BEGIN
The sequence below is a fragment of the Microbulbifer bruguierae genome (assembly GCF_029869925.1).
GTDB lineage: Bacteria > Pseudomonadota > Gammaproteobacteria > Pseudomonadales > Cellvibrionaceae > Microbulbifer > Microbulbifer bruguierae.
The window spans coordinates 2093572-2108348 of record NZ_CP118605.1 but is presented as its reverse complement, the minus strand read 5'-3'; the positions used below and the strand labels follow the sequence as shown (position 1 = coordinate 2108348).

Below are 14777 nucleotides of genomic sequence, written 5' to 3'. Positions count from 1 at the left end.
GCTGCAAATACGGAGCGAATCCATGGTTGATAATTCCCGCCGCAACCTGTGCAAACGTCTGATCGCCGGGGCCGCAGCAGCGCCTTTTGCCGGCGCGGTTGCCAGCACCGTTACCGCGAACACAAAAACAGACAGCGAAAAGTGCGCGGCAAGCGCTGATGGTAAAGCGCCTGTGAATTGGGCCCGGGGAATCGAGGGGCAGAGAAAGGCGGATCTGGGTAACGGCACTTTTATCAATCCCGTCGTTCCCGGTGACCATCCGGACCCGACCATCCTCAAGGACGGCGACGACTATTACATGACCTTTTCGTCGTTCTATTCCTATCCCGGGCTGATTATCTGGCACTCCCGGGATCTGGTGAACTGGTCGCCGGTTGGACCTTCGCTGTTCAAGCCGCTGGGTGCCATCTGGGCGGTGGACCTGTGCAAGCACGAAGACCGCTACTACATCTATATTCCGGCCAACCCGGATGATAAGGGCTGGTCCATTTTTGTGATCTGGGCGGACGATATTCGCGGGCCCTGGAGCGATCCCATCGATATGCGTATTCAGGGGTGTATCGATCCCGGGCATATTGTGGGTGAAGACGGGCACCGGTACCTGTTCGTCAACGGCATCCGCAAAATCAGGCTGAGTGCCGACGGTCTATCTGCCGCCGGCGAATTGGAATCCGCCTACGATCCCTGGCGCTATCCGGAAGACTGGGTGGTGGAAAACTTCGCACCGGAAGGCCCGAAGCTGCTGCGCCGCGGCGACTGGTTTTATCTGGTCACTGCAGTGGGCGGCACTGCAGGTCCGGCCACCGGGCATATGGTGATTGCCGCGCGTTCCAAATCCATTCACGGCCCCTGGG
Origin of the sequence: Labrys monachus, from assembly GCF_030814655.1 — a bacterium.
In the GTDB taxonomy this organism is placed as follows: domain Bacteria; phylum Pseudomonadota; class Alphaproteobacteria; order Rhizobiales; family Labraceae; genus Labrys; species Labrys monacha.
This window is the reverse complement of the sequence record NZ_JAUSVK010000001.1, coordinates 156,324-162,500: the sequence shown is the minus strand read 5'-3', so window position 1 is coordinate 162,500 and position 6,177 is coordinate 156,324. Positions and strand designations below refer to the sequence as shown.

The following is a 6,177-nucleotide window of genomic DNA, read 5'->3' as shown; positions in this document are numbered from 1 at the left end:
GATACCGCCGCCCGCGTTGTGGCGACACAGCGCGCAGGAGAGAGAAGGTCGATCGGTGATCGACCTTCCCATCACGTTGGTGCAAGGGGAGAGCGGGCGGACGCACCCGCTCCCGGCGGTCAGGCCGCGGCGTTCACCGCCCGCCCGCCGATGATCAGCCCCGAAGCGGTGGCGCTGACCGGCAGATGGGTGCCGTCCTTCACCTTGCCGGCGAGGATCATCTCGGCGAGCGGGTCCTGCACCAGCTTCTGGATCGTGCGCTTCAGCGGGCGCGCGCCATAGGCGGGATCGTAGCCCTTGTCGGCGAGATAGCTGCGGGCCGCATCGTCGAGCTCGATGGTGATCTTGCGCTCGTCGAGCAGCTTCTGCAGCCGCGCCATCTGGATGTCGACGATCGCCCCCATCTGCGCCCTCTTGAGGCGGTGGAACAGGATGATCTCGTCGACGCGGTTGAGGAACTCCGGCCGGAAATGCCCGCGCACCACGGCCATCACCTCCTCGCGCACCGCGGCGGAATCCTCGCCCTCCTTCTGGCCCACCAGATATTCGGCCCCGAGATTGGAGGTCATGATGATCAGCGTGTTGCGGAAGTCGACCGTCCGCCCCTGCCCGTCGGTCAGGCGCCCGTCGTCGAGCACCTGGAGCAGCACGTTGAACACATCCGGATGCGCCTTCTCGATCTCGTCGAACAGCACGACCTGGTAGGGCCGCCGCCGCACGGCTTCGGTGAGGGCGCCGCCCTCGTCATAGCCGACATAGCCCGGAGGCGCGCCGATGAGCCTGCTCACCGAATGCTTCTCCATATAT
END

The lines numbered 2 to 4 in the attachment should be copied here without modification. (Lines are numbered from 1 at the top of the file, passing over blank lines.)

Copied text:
GTDB lineage: Bacteria > Pseudomonadota > Gammaproteobacteria > Pseudomonadales > Cellvibrionaceae > Microbulbifer > Microbulbifer bruguierae.
The window spans coordinates 2093572-2108348 of record NZ_CP118605.1 but is presented as its reverse complement, the minus strand read 5'-3'; the positions used below and the strand labels follow the sequence as shown (position 1 = coordinate 2108348).

Below are 14777 nucleotides of genomic sequence, written 5' to 3'. Positions count from 1 at the left end.